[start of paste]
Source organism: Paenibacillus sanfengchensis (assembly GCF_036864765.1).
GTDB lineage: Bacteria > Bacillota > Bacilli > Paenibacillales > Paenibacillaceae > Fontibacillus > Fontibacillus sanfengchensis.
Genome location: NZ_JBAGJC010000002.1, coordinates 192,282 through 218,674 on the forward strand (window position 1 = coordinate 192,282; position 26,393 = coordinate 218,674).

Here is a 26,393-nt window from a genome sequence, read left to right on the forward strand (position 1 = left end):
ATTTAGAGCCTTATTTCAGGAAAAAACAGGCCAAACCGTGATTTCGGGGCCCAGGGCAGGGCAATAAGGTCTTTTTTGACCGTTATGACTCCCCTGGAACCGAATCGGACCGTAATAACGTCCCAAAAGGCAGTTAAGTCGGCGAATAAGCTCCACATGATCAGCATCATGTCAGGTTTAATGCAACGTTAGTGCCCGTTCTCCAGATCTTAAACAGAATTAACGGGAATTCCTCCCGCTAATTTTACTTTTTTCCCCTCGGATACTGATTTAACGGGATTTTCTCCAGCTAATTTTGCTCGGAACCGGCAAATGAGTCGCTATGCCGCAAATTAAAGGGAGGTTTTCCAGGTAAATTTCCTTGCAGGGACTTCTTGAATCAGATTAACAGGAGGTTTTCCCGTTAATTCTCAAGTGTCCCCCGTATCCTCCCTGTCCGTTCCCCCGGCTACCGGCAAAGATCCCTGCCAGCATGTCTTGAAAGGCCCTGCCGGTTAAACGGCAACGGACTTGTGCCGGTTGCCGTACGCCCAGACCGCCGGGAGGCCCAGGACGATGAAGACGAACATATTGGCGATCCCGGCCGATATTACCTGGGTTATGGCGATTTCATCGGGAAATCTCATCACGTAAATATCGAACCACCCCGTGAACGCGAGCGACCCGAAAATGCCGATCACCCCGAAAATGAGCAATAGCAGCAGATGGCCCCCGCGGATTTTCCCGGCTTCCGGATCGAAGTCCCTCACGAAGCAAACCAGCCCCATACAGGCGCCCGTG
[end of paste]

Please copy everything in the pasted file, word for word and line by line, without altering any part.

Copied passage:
Source organism: Paenibacillus sanfengchensis (assembly GCF_036864765.1).
GTDB lineage: Bacteria > Bacillota > Bacilli > Paenibacillales > Paenibacillaceae > Fontibacillus > Fontibacillus sanfengchensis.
Genome location: NZ_JBAGJC010000002.1, coordinates 192,282 through 218,674 on the forward strand (window position 1 = coordinate 192,282; position 26,393 = coordinate 218,674).

Here is a 26,393-nt window from a genome sequence, read left to right on the forward strand (position 1 = left end):
ATTTAGAGCCTTATTTCAGGAAAAAACAGGCCAAACCGTGATTTCGGGGCCCAGGGCAGGGCAATAAGGTCTTTTTTGACCGTTATGACTCCCCTGGAACCGAATCGGACCGTAATAACGTCCCAAAAGGCAGTTAAGTCGGCGAATAAGCTCCACATGATCAGCATCATGTCAGGTTTAATGCAACGTTAGTGCCCGTTCTCCAGATCTTAAACAGAATTAACGGGAATTCCTCCCGCTAATTTTACTTTTTTCCCCTCGGATACTGATTTAACGGGATTTTCTCCAGCTAATTTTGCTCGGAACCGGCAAATGAGTCGCTATGCCGCAAATTAAAGGGAGGTTTTCCAGGTAAATTTCCTTGCAGGGACTTCTTGAATCAGATTAACAGGAGGTTTTCCCGTTAATTCTCAAGTGTCCCCCGTATCCTCCCTGTCCGTTCCCCCGGCTACCGGCAAAGATCCCTGCCAGCATGTCTTGAAAGGCCCTGCCGGTTAAACGGCAACGGACTTGTGCCGGTTGCCGTACGCCCAGACCGCCGGGAGGCCCAGGACGATGAAGACGAACATATTGGCGATCCCGGCCGATATTACCTGGGTTATGGCGATTTCATCGGGAAATCTCATCACGTAAATATCGAACCACCCCGTGAACGCGAGCGACCCGAAAATGCCGATCACCCCGAAAATGAGCAATAGCAGCAGATGGCCCCCGCGGATTTTCCCGGCTTCCGGATCGAAGTCCCTCACGAAGCAAACCAGCCCCATACAGGCGCCCGTG